Autism is a brain disorder that causes a lifelong development disability, primarily affecting the communication and social abilities of people. Due to sensory defensiveness, people with autism perceive the world differently and therefore communicate and react differently. Therefore, being in the "other people's world" can be stressful for the autistic, who may feel pain at any physical contact and recoil from even a gentle touch. This characteristic of the disorder is particularly traumatic for parents, who often respond either by denying any problems or thinking they caused them. Researchers believe that a variety of factors cause autism, including biochemical, hereditary, and structural differences in the brain.According to information compiled by Merry's organization, autism affects one of every 500 people, or about 1.7 million in India. India's medical professionals display a tremendous lack of awareness and understanding about autism. They misdiagnose or underdiagnose the condition, sometimes telling parents that their children will outgrow it (when in truth early intervention is critical), or, conversely, imparting an overly pessimistic view of the child's future. The majority of autistic children - especially the rural poor - remain undiagnosed and receive no services. Furthermore, as the literature compiled by Merry's organization explains, "Despite the number of autistic Indians, the government does not recognize it as a disability. Without recognition, schools catering solely to people with autism cannot receive government funding, [and] the needs of autistic children in India are not being met in either the regular or special education systems. Autists are ineligible for concessions and benefits offered by the government unless they are diagnosed as mentally retarded, yet many persons with autism are not mentally retarded." Without official governmental recognition of autism and the ensuing funding that all those working with disabilities receive under the National Disability Act, this situation is unlikely to change. In Merry's words, "We want to turn around the general perspective that autism is born out of psychological causes. It is a separate category within disability, and the Subcontinent's awareness of it is at least 50 years behind how the rest of the world perceives the disorder.".
Recognizing that each of these problems exacerbates the others, Merry has started an organization called Action for Autism (AFA), an organization that incorporates initiatives that mutually strengthen each other and contribute to a hopeful future for autistic children and their families. To provide the combination of a good school and parent training that Merry claims to constitute the essential treatment for autism, she opened "Open Door," the first school on the Indian subcontinent exclusively for autistic children. It will remain small (the school has a dozen children aged 3 to 21) in order to act as a laboratory that tests and adapts training methods from programs in different countries to the Indian context. Open Door adheres to a philosophy of accepting the child's behavior and using an individualized, structured program with each child. Part of the school's success is due to the high level of parental and sibling involvement. Open Door tries to prepare students for eventual mainstreaming into "normal" schools, although so far none of those schools will take the children. Merry trains her teachers on the job, stressing not what, but how to teach children with the disorder. There exists no other course in India for teachers of autists, and her organization is the only source for practical and interactive workshops in handling autistic children, where the most eager students are parents. As people most in contact with the disorder, they make natural teachers for their children, and because of the extreme dearth of information available in India, they desperately devour all information. Many of them arrive at Action for Autism after a futile search for books or resources about autism. Even those who have managed to access the information available abroad find that much of it is irrelevant to their Indian context.Merry's home city, and organization's hub, is New Delhi and the need for similar centers in other parts of the region becomes increasingly obvious. To bridge the transition from a single center to multiple satellites, Merry counsels families and raises public awareness as she travels through South Asia. She foresees that growing parent awareness and interest will lead to additional centers that provide services similar to those in the pilot program. In fact, a family in South India has already expressed interest in initiating such a satellite center. Because interest is growing fast, AFA has begun the Autism Network journal to bridge the cultural gap between India and the rest of the world and bring parents of different backgrounds together to share their experiences and information on education, therapy, and care. It reaches about 700 professionals and parents worldwide. Other tools, including a comprehensive Web site, a Delhi-based library, and an information service spread information and awareness of autism to the medical world, disability specialists, and the media, as well as to parents and educators. AFA is producing a series of films on children with autism for India's national TV network. Merry also organized a jam session with a contemporary fusion band - her form of creative therapy for autistic children and their parents! A newly launched public awareness campaign will raise the figures on the number of children receiving early accurate diagnosis of autism.AFA has been lobbying hard to achieve vital recognition of autism by the government and in 1996 led a delegation of parents of autistic children from throughout India to speak out for inclusion of autism in the National Disability Bill. The Ministry of Welfare has recognized the disability, and in 1998 India's Prime Minister declared that the government wants to expedite the passing of "the National Trust Bill for mental retardation, cerebral palsy, and autism." Putting autism in the same category as retardation and cerebral palsy is a victory for AFA, even if the National Trust Bill, which guarantees service delivery for the disabled, is not passed quickly.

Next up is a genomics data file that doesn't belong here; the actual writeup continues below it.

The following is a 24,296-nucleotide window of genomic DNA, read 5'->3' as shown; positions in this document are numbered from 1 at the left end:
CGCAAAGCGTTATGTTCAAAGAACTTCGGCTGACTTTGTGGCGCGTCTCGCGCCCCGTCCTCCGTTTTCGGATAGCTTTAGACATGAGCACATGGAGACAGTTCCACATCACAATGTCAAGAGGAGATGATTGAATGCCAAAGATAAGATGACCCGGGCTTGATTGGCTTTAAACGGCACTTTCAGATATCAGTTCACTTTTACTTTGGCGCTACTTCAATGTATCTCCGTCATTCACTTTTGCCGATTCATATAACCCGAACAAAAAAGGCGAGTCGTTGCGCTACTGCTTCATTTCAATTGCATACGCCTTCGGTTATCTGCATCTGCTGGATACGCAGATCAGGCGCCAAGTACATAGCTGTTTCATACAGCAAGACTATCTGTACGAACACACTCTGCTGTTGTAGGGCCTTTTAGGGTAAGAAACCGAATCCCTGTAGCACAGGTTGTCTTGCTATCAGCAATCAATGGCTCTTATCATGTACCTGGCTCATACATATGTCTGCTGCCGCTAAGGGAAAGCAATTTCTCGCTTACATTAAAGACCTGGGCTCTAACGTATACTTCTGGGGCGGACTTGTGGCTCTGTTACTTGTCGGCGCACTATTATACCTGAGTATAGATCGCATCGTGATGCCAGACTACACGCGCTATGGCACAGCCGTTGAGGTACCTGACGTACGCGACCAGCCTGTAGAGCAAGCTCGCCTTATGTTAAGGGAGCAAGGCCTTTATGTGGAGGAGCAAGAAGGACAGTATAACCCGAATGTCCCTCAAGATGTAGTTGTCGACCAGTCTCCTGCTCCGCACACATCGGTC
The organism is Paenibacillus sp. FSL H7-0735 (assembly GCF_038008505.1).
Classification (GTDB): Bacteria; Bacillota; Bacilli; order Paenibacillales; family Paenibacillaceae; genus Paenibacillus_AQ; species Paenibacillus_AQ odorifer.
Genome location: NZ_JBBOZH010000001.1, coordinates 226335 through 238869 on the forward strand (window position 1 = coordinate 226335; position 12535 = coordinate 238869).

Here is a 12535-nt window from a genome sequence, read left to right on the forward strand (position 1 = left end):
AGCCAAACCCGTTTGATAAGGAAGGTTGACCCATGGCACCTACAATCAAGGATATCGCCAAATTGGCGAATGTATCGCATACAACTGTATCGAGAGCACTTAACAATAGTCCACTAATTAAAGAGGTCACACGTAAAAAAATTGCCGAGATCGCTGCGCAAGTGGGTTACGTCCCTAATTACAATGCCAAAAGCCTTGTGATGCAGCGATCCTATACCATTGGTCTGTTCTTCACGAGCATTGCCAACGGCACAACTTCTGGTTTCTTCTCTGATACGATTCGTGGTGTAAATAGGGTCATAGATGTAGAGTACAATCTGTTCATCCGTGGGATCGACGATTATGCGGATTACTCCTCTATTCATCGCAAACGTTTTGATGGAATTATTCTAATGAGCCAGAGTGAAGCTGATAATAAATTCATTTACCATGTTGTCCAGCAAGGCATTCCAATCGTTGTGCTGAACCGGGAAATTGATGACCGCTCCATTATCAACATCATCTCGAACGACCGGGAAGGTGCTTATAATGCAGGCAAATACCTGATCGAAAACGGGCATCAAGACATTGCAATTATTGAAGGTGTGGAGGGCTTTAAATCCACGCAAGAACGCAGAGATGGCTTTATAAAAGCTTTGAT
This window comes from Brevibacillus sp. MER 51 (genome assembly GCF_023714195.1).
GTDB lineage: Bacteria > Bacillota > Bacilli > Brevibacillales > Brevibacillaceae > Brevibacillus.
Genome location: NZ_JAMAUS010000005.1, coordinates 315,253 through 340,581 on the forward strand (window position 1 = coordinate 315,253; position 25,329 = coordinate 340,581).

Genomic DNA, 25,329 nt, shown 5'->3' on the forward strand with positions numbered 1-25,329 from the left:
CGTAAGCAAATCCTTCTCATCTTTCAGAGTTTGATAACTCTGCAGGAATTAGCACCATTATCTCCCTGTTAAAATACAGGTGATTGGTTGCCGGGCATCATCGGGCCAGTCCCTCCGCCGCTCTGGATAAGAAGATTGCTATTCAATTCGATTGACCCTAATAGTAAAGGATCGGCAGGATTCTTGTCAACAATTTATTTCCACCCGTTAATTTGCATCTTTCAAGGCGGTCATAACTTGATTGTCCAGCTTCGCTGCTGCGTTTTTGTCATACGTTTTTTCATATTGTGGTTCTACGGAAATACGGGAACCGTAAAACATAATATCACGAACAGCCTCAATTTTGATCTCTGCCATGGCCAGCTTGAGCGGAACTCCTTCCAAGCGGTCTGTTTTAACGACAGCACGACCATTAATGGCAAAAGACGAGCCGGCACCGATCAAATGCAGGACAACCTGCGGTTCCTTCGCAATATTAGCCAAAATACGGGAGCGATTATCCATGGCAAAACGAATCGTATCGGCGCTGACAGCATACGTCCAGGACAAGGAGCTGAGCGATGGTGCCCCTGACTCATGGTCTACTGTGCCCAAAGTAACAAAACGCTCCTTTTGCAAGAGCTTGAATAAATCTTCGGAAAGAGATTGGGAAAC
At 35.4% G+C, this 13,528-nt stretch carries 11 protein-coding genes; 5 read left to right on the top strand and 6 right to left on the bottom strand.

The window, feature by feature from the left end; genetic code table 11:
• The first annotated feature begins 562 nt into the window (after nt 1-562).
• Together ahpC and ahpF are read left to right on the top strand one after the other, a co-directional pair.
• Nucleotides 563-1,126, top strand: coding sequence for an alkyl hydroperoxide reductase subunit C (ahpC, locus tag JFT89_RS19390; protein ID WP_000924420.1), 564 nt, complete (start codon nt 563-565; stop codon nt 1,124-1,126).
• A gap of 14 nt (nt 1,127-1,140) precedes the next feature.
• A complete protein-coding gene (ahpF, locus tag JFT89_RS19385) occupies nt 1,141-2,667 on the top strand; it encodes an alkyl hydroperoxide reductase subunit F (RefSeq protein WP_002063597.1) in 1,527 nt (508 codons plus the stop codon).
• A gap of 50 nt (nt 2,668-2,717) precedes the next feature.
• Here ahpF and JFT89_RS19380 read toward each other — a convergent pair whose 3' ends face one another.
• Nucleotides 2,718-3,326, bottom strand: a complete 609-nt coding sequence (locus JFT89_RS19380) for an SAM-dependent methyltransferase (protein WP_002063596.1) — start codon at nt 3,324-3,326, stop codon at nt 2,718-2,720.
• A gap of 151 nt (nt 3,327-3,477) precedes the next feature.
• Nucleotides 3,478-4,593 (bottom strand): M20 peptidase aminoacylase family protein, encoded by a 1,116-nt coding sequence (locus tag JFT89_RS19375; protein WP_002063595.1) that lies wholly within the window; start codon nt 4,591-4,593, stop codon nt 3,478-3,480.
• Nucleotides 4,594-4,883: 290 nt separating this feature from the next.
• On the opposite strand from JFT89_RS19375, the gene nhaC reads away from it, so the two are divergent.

Merry was born in 1952 in the Indian city of Allahabad. Always an active student who stood up against injustice, she completed her formal education in Calcutta. After marrying, she gave birth in 1981 to a son, Neeraj, who exhibited "violent" and odd behavior. In one premier disability organization after another, doctors misdiagnosed her son until he was four years old, and even then Merry could not find an appropriate program to help him and the rest of the family. Merry remembers one residential school: "Every morning with Neeraj I joined other mothers and their children in a class which had a 'master' wielding a stick. Like much of special ed in India even now, they were big on aversives. They were very nice people but really knew nothing about autism." Neeraj was an excited extrovert, "not the monster who had to be tied to chairs because he did not react to treatment." However, Merry worked one-on-one with her son, using "maternal instinct and sheer good luck" to encourage positive changes. When he was six, she moved him into a school for the mentally retarded, a shift that brought on a major decline in Neeraj's behavior. By the time he was eleven years old, "life did not seem to have any sense in living." Merry was convinced that Neeraj needed a separate set of communication and behavioral supports. In the United States Merry participated in a controversial course for parents of autists, which made her view autism and Neeraj in a radically new way. She found great relief in learning that his off-putting behavior was not an intentional rejection of his parents but rather, a symptom of his confusion about how to react to others. From this time onwards, Merry began to ignore her son's negative actions and applaud good behavior.Returning to India and driven by Neeraj's progress, Merry began writing articles on autism for the general media and counseled a few families in similar situations. She began to teach Neeraj at home and soon another child with autism had joined the classes. Not long after, a college student expressed interest in working with Merry and her students. The Open Door school and Action for Autism were born.